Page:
You must be careful when emptying your net of fortesque.  They are really tiny spiky fish that give you a nasty pain when spiked and are good getting entangled in the net.


What you need is a “prawning net” this is a long handled net with tightly netted mesh so the prawns cannot swim through and some strong lighting to spot the prawns.  We noticed as the night went on and our lights got a little dimmer it was harder to spot the prawns through the water until they were really close.  If prawning from a boat you will also need an anchor and a bucket or esky to put your catch in.  You do need a fishing license to go prawning and the limit is a 10litre bucket per person.



After staying throughout the whole tide we realised the first half of the tide seemed the most productive with the largest amount of prawns rushing out, it then thinned out until towards the end when we experienced more short bursts.  We got home at sunrise this day, we weighed up and separated our prawns and then went home to cook them, had a shower while they were cooling and then refrigerated them and had a feast after we awoke from a well deserved sleep.  They only took a few minutes to cook, once they change colour and float to the surface they are done.


Fresh prawn rolls with homemade seafood sauce were the bomb.  I can’t wait until the new moon next month.


7 responses to “Prawn Rush

  1. Reminds me of my first serious prawning adventure. January 1956 I went for a night session of prawning in the mangroves south of Townsville. Rub mud on your face, hands and feet and make sure there were no openings in the long sleaved shirt or long trousers. On the water by 11pm so we could use the tide to drift down the creek we lived on and go and work “Sandfly Creek” after the change of tide we worked back doing quite well in “Little Sandfly” to eventually get home just after sunrise with 40kg of good big prawns.

    During the seven hours of rowing the boat or casting the nets all of the mud had been washed off so that now my hands, face and feet looked like raw liver from sand fly bites. The worst part was 3 days in bed with a bad fever the best thing was my body gained an immunity to sandflies.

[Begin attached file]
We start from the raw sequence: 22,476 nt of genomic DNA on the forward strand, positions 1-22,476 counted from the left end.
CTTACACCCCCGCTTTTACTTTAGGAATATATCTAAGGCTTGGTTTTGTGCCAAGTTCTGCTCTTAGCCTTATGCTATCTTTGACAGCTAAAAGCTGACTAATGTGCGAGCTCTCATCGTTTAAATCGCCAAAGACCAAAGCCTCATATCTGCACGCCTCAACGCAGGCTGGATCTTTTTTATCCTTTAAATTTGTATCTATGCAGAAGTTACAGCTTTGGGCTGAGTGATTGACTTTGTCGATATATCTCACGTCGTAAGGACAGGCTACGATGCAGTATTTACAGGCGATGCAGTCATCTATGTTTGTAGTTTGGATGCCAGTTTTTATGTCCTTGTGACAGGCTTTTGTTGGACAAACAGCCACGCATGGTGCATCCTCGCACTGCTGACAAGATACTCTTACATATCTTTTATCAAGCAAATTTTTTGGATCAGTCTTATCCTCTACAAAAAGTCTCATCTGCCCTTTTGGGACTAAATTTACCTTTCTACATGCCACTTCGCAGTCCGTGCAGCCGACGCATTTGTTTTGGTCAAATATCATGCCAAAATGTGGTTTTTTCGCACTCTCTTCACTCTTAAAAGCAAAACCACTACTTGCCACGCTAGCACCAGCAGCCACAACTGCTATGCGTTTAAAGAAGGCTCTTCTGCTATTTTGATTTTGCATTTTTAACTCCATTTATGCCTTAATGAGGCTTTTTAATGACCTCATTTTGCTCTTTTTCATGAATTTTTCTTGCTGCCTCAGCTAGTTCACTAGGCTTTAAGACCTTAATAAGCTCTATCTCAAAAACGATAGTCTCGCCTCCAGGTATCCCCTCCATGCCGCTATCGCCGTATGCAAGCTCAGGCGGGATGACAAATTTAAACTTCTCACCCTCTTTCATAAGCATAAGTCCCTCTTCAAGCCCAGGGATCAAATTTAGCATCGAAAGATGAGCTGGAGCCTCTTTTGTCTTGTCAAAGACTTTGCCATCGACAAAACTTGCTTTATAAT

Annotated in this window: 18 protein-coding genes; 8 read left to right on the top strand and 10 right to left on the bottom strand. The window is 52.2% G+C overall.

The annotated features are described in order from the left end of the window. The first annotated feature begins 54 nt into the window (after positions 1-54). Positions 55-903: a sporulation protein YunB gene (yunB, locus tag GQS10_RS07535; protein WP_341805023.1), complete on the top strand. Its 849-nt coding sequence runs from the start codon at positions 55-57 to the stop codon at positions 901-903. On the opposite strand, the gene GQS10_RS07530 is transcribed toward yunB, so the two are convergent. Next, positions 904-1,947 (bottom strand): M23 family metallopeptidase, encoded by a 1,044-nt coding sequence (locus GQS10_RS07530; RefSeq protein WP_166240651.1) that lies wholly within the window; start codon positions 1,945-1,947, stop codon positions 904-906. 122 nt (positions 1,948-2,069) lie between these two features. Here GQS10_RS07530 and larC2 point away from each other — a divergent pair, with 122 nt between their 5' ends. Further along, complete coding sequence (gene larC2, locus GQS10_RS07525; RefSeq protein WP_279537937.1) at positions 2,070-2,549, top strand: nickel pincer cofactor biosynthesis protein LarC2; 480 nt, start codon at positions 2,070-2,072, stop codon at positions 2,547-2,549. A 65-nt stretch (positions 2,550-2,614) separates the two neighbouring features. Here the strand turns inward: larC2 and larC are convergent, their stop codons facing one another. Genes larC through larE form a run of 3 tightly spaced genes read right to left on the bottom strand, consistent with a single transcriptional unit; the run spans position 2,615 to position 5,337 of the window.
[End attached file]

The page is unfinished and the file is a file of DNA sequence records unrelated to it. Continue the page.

So for the past 57 years I have not been bitten by sandflies or mosquitoes. Though 5 years ago at Hinchinbrook I did ask the guide for the Aeroguard and he said “why you don’t get bitten?” and I replied ” I’m just sick of the little buggers walking around my eyelids”

    Yes prawning can be a good outing. Cheers.

    • Ouch Bruce, I am glad we did not have to worry about the sandflies or the mosquitos on this particular night. Sounds like a trip you will never forget.

  2. We did this for many years prawning the channel that runs along side b
    ull island and under the southern side of the bridge, we prawned on the eastern side of a deep hole raising to a shallow area ,forcing the prawns to raise making it easier to net them. I’m talking 70’s and 80’s often catching an 80 lt garbage bins full. So you would prawn from dark to 4 in the morning, no limit In those days. and after cooking the prawns it was probably 9 or 10 am before you went to sleep. great times, glad the now have a bag limit on prawns. the only problem was the Pro had zig zag nets near the entrance so not to many got through, great fun and time at Windang.

    • Wow, Allan that is a lot of prawns, even with the 4.30 kg we had caught and split between us, we still had to invite friends over to come and share. I couldn’t imagine what you you would have done with an 80litre bucket, but that was the norm back then, I am glad there are bag limits too.

  3. Pingback: Four things I plan to do these holidays… |·

  4. Is it legal to catch prawn around the bridge from the bank? I heard that its illegal (even with a simple pawning net), I was planning to go there in a couple of days any one recommends any based spot/location?